Review: ‘Gali Gali Chor Hai’ deals with common man

Zeenews Bureau

Bollywood has seldom come with a film based on the trials and tribulations of the common man. Given the fact that cinema is the reflection of society, the anti-corruption wave led by Gandhian Anna Hazare made some filmmakers realize their greater role in society, who have decided to come out with films that both entertain and send across a strong message to society. Director Rumy Jafry is one such filmmaker whose film deals with the dilemma of the common man. Starring Akshaye Khanna, Shriya Saran, Mugdha Godse, Satish Kaushik and Annu Kapoor, ‘Gali Gali Chor Hai’ is a light-hearted yet realistic take on everyman.

‘Gali Gali Chor Hai’ revolves around the life of Bharat (Akshaye Khanna), a bank cashier who plays part time Hanuman in the local Ram Leela. Happily married to Nisha (Shriya Saran), Bharat lives with his father Shivnarayan (Satish Kaushik). Things are fine until one day Bharat refuses to offer his home for political campaign of a local politician (Murli Sharma), whose younger brother (Amit Mistry) creates ruckus and gets Bharat embroiled in a controversy.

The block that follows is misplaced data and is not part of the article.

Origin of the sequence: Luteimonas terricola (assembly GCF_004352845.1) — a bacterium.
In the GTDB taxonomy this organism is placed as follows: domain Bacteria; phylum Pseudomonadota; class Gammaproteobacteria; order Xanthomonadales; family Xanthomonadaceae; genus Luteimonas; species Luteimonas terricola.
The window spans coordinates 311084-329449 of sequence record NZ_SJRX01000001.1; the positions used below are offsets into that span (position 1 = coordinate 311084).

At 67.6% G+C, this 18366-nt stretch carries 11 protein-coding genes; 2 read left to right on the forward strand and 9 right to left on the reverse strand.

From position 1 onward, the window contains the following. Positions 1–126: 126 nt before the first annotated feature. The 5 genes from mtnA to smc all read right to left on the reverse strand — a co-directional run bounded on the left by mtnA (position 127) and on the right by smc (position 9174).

‘Gali Gali Chor Hai’ revolves around corruption and Bharat champions the cause of the common man, who takes up the cudgels to fight for justice. In the film, Hanuman becomes the metaphor and metonym of common man as Bharat takes on the corrupt system. The film highlights the dilemma of common man who is neck deep in corruption, frantically trying to seek justice. In ‘Gali Gali Chor Hai’, Akshaye has tremendous screen presence; he brings raw energy to his common man act which is instantly relatable. Akshaye is brilliant as Bharat and Shriya comes across as a demure beauty. Mugdha hardly gets any chance to show her acting talents. Veena Malik’s item number looks out of place and at times gross.

There are a few digressions in the film when it tries to focus on dirty politics but it’s the powerful performances and engaging storyline that brings life to ‘Gali Gali Chor Hai’. The film champions the cause of common man in the middle-class milieu, something that makes it realistic and more relatable.

Ratings: Three cheers for this one!

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